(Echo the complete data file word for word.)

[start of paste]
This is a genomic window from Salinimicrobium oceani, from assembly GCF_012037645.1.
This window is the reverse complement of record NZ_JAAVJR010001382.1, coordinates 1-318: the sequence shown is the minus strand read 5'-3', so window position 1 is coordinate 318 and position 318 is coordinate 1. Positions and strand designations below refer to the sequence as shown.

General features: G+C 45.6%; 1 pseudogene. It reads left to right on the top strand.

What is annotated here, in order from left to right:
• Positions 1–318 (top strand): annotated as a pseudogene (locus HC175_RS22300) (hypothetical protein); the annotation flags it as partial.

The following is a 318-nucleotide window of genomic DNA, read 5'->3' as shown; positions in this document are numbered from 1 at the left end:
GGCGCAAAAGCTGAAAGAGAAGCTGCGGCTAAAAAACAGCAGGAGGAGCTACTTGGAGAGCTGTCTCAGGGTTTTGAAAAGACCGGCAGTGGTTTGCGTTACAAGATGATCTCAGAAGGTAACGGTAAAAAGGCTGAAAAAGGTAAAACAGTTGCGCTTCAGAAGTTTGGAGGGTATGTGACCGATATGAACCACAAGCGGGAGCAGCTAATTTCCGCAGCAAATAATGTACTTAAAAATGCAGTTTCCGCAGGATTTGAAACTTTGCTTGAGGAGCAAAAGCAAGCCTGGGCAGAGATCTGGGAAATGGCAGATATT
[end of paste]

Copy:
This is a genomic window from Salinimicrobium oceani, from assembly GCF_012037645.1.
This window is the reverse complement of record NZ_JAAVJR010001382.1, coordinates 1-318: the sequence shown is the minus strand read 5'-3', so window position 1 is coordinate 318 and position 318 is coordinate 1. Positions and strand designations below refer to the sequence as shown.

General features: G+C 45.6%; 1 pseudogene. It reads left to right on the top strand.

What is annotated here, in order from left to right:
• Positions 1–318 (top strand): annotated as a pseudogene (locus HC175_RS22300) (hypothetical protein); the annotation flags it as partial.

The following is a 318-nucleotide window of genomic DNA, read 5'->3' as shown; positions in this document are numbered from 1 at the left end:
GGCGCAAAAGCTGAAAGAGAAGCTGCGGCTAAAAAACAGCAGGAGGAGCTACTTGGAGAGCTGTCTCAGGGTTTTGAAAAGACCGGCAGTGGTTTGCGTTACAAGATGATCTCAGAAGGTAACGGTAAAAAGGCTGAAAAAGGTAAAACAGTTGCGCTTCAGAAGTTTGGAGGGTATGTGACCGATATGAACCACAAGCGGGAGCAGCTAATTTCCGCAGCAAATAATGTACTTAAAAATGCAGTTTCCGCAGGATTTGAAACTTTGCTTGAGGAGCAAAAGCAAGCCTGGGCAGAGATCTGGGAAATGGCAGATATT